In this section, you should also make a short note regarding the ethical considerations of your study. For example, briefly state that you obtained ethical approval from your institution’s research ethics committee (if not, elaborate why). If your research involves human participants, you should also state that you obtained informed consent from each participant, their next of kin, or their representative.
The point of the results section is to describe what you observed, without any comment or discussion. In this section, you should only give results, to make your paper easily readable and trackable. It would be good to put the results in the same order as mentioned in the Methods section.
Likewise, breaking the Results section into subtitled sections can help. The model results paragraph should start with a reminder of the analysis pattern before you expand on the results you observed. Here, you should include relevant tables and figures.
In general, results that can be easily described in a line or two should be presented as written text. Use tables to present larger lists of data, such as baseline data, results, and treatments.
In this section, you explain the significance of the results you obtained, and how these results relate what has been previously observed about the topic you tackled.
The Discussion should begin with a brief summary of the study’s main findings, followed by an explanation of the result.
You should compare your findings with what was previously mentioned in the scientific literature on the same topic. If your results are different from others, you must reasonably explain that difference. You also should state whether any differences in conditions, samples, and methods could explain why you got such observations.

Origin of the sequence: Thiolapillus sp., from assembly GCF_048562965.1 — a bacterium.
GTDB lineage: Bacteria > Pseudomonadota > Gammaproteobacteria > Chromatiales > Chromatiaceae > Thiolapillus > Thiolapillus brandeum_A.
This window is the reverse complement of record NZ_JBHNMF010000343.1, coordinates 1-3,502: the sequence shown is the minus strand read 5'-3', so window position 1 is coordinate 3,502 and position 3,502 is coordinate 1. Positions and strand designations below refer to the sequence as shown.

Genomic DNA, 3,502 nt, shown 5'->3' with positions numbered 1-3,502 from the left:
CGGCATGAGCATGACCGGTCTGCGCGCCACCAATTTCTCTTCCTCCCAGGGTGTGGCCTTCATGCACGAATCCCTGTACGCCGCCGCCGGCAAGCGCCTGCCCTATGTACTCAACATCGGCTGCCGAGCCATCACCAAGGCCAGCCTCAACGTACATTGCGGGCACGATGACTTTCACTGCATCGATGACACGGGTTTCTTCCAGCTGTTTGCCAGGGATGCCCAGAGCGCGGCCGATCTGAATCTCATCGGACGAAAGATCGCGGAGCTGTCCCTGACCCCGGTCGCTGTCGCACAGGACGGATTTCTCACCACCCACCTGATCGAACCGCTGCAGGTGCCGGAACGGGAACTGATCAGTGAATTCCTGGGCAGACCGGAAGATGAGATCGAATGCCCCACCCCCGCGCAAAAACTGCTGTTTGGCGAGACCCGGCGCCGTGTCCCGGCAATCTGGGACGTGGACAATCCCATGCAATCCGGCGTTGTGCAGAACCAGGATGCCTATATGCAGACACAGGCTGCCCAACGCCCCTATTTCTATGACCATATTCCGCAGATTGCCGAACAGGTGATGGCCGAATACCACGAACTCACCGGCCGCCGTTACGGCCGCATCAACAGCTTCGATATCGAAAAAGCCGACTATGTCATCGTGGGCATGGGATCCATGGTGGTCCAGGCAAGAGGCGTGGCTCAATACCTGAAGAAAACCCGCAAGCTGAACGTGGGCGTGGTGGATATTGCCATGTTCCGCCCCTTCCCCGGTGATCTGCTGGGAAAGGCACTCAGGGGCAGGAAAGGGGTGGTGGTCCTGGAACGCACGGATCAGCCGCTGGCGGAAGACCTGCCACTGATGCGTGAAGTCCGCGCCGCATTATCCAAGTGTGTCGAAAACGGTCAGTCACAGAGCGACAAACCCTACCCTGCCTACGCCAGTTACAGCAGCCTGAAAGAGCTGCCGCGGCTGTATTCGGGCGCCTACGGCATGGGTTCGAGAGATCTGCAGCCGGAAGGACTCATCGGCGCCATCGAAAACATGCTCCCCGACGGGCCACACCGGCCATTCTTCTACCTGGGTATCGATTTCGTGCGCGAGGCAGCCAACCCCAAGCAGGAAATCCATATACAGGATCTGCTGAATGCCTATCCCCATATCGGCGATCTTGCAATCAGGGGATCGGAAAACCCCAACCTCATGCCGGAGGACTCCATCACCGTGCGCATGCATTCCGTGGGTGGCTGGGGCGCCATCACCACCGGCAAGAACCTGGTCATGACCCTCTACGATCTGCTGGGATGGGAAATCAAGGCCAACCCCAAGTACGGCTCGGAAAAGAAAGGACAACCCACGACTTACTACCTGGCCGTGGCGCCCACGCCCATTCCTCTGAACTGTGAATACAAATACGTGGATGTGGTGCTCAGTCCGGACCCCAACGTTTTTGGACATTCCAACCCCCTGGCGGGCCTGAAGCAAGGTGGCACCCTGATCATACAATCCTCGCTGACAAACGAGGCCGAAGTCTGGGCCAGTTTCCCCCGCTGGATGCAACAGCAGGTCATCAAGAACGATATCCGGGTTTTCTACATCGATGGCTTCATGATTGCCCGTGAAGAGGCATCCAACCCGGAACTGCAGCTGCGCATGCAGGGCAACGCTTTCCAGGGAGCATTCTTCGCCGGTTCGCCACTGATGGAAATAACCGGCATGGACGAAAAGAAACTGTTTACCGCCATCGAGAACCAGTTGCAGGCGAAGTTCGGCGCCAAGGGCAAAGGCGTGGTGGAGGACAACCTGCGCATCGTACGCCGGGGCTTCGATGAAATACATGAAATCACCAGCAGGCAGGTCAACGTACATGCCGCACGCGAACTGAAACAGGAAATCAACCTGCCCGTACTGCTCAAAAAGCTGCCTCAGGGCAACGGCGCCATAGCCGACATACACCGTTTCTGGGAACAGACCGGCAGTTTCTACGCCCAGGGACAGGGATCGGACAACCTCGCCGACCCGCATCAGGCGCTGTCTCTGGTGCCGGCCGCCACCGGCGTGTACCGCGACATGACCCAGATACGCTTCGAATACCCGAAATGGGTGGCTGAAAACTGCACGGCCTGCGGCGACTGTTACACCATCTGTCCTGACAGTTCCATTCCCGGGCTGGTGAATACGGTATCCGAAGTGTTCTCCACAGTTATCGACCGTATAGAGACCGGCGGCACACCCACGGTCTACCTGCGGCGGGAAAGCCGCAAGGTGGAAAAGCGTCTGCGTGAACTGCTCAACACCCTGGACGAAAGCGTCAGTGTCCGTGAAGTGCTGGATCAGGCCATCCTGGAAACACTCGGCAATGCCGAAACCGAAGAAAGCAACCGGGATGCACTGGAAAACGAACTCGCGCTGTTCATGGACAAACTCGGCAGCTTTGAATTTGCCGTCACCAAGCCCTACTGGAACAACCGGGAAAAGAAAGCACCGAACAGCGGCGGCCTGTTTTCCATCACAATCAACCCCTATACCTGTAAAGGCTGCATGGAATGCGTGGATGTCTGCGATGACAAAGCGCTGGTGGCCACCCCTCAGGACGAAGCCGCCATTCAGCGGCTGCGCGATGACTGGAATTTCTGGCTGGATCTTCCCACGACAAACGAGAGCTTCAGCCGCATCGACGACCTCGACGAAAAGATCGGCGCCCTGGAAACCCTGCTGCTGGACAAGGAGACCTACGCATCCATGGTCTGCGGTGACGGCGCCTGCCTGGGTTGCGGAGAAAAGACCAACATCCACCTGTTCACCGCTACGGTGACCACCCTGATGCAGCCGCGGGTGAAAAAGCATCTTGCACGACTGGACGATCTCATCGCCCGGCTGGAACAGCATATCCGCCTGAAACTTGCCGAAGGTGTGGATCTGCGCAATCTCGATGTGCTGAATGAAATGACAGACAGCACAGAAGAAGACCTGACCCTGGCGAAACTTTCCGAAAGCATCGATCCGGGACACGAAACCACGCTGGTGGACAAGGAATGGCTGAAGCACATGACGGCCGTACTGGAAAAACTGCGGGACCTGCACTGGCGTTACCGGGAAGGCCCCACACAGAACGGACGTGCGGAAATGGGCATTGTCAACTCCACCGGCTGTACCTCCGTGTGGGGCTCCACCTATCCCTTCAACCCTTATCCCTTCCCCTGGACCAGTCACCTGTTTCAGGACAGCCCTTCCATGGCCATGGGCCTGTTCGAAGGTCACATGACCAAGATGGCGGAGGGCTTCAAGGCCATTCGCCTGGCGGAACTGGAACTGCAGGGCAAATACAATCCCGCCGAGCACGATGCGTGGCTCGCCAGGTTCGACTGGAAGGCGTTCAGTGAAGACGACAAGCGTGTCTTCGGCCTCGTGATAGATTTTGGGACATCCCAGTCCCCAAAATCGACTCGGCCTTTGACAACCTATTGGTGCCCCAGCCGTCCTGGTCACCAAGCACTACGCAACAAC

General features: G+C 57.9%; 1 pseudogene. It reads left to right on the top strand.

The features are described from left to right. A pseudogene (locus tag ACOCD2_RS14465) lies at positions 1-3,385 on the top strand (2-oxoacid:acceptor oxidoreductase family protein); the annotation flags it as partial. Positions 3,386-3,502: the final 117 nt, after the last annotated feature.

“It is your ethical and professional responsibility to document your work appropriately, and to be clear and transparent in assigning references.”
Do not hesitate to write about any negative findings. A well-conducted study that produces no positive findings is still an addition to scientific knowledge. You can discuss what the repercussions might be.
The abstract is a short summary of the entire article. The abstract is used for reference purposes in bibliographic databases. Therefore, it should constitute a separate unit that can be understood as a text in its own right, without the need to refer to the full text. The abstract is also the first item the reviewer sees when they are invited to review your paper for publication in a journal.
Choosing the Right Title
The title should include keywords that reflect your paper’s main concern. It should attract readers’ interest and make them want to finish reading your work.
If you pick a poorly worded title, your paper will be difficult to find in search results, and therefore will not be cited by others.
Make your title as specific as possible. If your paper’s title is similar to dozens, or even hundreds of others, it must be distinguished from them in some way.
The bibliography section lists the references you used while preparing your hypothesis and building your research.
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It is your ethical and professional responsibility to document your work appropriately, and to be clear and transparent in assigning references. It is mandatory to cite the references upon which you based your hypotheses to prove that they are valid.
References also support your work, placing it in the context of other research on the same topic, and at the same time providing a guide for readers who want to read more about the same topic.